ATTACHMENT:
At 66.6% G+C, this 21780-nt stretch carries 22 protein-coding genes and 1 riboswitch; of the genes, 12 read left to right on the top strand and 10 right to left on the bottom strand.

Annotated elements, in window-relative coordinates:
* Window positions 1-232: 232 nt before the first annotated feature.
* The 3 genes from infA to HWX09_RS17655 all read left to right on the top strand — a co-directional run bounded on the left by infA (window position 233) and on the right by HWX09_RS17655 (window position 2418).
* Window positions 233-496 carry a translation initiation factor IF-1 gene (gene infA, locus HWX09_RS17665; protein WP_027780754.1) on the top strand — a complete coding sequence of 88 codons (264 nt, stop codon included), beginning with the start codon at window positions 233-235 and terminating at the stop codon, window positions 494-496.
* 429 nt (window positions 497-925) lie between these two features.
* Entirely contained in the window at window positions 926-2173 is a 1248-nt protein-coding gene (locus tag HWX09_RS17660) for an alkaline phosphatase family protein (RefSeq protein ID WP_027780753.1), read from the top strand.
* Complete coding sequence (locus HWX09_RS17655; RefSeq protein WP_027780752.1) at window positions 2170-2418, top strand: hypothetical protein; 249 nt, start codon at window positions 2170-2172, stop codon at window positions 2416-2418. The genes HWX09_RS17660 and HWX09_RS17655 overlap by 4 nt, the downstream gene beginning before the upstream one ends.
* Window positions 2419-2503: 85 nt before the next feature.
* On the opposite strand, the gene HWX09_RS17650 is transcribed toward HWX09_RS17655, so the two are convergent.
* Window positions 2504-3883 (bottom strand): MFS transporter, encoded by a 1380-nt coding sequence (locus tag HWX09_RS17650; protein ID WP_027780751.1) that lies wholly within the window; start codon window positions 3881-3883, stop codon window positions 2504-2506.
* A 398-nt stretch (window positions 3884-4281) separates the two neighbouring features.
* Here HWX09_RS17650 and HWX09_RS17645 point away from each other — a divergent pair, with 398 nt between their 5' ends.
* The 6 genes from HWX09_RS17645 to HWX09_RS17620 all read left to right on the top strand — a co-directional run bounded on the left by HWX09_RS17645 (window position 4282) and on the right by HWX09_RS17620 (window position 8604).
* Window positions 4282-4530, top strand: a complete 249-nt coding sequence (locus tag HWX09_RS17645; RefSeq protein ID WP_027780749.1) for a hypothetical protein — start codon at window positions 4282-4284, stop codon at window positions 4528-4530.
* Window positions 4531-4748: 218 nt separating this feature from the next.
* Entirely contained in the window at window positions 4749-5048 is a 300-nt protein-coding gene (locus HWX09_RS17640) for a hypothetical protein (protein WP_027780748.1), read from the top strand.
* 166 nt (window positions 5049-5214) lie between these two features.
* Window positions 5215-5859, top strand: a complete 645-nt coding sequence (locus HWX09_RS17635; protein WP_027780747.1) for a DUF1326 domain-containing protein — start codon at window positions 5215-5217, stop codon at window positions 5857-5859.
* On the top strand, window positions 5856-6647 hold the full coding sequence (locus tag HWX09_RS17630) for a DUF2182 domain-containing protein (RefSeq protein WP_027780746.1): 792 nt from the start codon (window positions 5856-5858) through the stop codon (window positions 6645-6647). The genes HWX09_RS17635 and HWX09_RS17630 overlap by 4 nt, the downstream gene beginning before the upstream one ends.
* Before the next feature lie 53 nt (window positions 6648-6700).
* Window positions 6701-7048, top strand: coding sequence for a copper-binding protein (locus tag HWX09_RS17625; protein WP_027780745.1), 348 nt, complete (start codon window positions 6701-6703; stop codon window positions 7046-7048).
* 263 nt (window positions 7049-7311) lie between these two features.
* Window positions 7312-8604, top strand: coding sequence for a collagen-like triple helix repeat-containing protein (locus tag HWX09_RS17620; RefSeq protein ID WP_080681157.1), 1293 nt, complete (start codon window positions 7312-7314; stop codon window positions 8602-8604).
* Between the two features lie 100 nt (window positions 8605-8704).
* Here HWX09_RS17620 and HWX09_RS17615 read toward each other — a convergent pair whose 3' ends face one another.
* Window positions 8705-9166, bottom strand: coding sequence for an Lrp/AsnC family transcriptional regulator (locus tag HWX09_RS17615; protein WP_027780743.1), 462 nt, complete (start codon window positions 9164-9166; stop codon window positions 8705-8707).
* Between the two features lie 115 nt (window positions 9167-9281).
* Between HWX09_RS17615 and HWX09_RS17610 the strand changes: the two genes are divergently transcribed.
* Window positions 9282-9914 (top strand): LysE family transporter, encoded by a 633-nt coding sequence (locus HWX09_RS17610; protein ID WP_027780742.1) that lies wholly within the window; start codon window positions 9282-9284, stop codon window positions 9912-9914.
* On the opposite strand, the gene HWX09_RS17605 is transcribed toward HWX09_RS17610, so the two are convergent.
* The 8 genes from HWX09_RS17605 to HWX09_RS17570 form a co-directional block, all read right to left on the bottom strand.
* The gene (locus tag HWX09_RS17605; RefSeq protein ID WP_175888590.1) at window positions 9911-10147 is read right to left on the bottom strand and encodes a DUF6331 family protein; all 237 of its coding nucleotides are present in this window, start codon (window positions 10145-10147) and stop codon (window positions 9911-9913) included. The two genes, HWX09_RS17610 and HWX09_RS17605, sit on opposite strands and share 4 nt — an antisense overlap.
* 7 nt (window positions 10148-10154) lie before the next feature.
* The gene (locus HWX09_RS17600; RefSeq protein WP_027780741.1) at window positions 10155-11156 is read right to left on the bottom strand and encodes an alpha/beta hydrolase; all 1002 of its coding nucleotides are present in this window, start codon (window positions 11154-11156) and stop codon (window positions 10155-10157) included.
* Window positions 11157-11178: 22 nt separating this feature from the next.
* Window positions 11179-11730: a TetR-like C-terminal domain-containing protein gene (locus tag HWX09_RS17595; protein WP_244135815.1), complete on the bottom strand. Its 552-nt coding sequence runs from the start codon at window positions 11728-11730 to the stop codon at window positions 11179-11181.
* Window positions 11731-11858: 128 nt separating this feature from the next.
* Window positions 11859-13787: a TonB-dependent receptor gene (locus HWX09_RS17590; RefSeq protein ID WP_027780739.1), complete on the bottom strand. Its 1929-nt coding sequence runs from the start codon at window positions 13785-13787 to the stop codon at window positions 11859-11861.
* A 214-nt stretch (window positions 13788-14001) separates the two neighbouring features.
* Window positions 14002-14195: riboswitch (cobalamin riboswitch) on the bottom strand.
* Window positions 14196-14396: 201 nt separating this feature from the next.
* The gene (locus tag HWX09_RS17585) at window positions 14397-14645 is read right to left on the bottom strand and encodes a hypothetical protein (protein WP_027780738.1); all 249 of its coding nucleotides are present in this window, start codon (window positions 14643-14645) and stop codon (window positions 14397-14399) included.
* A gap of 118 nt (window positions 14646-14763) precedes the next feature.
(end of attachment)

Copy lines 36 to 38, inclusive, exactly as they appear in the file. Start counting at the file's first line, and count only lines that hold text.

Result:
* Window positions 11157-11178: 22 nt separating this feature from the next.
* Window positions 11179-11730: a TetR-like C-terminal domain-containing protein gene (locus tag HWX09_RS17595; protein WP_244135815.1), complete on the bottom strand. Its 552-nt coding sequence runs from the start codon at window positions 11728-11730 to the stop codon at window positions 11179-11181.
* Window positions 11731-11858: 128 nt separating this feature from the next.